Flightpath: I’d imagine it’s also kind of a good comedy workout, in that you have 140 characters to say what’s in your head perfectly and funny.

Mike Nelson: Yeah. It’s very similar to what we do with RiffTrax, because you get this setup and you get this amount of space to say it in. So we’ve been well-practiced at that. I did a book once [in the Pop Ink series with the Charles S. Anderson Design Company]; it was graphics mostly, but they wanted commentary on it. When I collaborated with them, they would send me the pages back and say, “You need to trim three letters from this.” [Laughs] You know, it became so unbelievably technical. But I had been trained for like, “Okay, make it three letters shorter. How do you reword it to make it fit?” I kind of like the challenge of that.

Flightpath: Did you send the Tweet that basically created Rebecca Black? Is that true?

Mike Nelson: I have been credited for that. We were watching that over the weekend that that happened, and it did sort of fan out from my Tweet about it. Usually just by sheer scale on Twitter, when you post something and you get the replies, you’re kind of like, “Okay, I got 30 or 40 or whatever, that’s fairly decent,” – direct replies or ReTweets or whatever – and this one was just like, insane. Just so many people responding, and it just went on and on. I happened to be traveling that weekend, so I was sort of paying half an eye to it. But another writer here, Conor Lastowka, was Tweeting me, “Uh, we’re up to however many million, and it’s climbing.” So that was kind of fun to watch. It did seem to fan out from there. And obviously you never know for sure. It’s like the forest fire thing. It’s really hard to know what was the thing that started it all.

Flightpath: How do you compare writing for RiffTrax, which is released quickly and online – people can get it instantly – with writing for other mediums you’ve worked in, like TV and print?

Mike Nelson: I just consider the writing of RiffTrax a hard slog at times, because you’re concentrating so much that the amount of time that it takes would probably surprise people, and probably be pretty daunting to most writers. But once you get the efficiencies of it, and you understand what you’re doing – and obviously we’ve done this a lot – there’s something very nice about relaxing into that. It’s like, some people just like doing manual labor to think. This is kind of the opposite. It gets you away from all of the other writing. You know, writing is hard, and I always try to avoid it. Even though I do it for a living, and I’m constantly writing.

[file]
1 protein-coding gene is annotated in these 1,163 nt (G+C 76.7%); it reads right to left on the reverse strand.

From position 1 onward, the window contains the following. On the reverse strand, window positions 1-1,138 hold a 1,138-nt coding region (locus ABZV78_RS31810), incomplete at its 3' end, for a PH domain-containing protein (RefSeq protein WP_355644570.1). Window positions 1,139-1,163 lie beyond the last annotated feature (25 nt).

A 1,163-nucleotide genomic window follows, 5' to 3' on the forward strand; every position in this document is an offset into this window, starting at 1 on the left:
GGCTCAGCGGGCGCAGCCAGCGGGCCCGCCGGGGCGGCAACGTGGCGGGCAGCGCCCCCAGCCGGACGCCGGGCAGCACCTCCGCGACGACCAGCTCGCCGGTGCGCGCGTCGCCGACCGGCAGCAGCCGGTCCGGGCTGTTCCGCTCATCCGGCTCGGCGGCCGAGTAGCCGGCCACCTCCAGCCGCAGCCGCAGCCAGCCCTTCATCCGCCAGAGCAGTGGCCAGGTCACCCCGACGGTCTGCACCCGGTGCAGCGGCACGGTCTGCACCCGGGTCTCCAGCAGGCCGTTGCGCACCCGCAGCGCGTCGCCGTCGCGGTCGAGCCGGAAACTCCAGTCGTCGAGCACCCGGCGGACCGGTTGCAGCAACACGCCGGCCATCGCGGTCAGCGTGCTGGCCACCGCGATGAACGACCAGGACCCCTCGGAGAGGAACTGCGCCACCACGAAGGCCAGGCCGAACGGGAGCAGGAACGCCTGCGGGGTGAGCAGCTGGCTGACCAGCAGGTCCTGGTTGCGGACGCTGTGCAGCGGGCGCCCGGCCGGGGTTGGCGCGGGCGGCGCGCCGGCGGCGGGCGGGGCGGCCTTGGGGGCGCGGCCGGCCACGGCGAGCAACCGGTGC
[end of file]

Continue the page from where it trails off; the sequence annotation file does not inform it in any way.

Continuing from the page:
When I hear people say, “Oh, when I just have some downtime, I just love to do some writing,” I’m like, “Really? Are you insane? It’s really, really hard!” But there is an element of relaxation to doing it for RiffTrax, where you know what you have ahead of you and it looks like a lot of work. It’s kind of like when I was a kid, I used to like when my dad would to tell me to move a big stack of wood. It was just like, “Well, you know, you just have to do it.” And there’s something about that, of just having this large task ahead of you, and just putting your head down and doing it.

Flightpath: RiffTrax is going back to movie theaters with a new live event. What can you tell us about the movie that you’re going to be riffing and the live experience?

Mike Nelson: Live is always exciting for us, because rarely do we get the immediate feedback. Like I said, you’re sitting in a room doing the slog of writing, and then when we get together amongst ourselves it’s always fun to sort of refine the script. That’s got a writing room feel to it. But you’re still not interacting with an audience, and so that’s always a blast, and the feeling of the infectiousness of laughs is just good for the soul.

The movie that we have is sort of a lift for us, because in the past we were sort of limited to public domain movies, and we’ve worked a lot of the best ones. Titles that could be recognized by an audience and get people excited, we’ve already done. And so this being a brand new one is pretty exciting for us. It’s Jack the Giant Killer, which is kind of a Sinbad adventure-style movie, with stop-animation giants, and wizards and witches and leprechauns in jars, and stuff like that. So it’s pretty perfect for us. It’s not quite an A-level version of that movie; it’s definitely in the B camp.

Flightpath: I have one last question. This is one thing I’ve always wondered. How close was the actual young Mike Nelson in real life compared to the one seen in the MST3K episode Time Chasers, who had hockey hair, temped in a cheese factory, and was in a band called Sex Factory?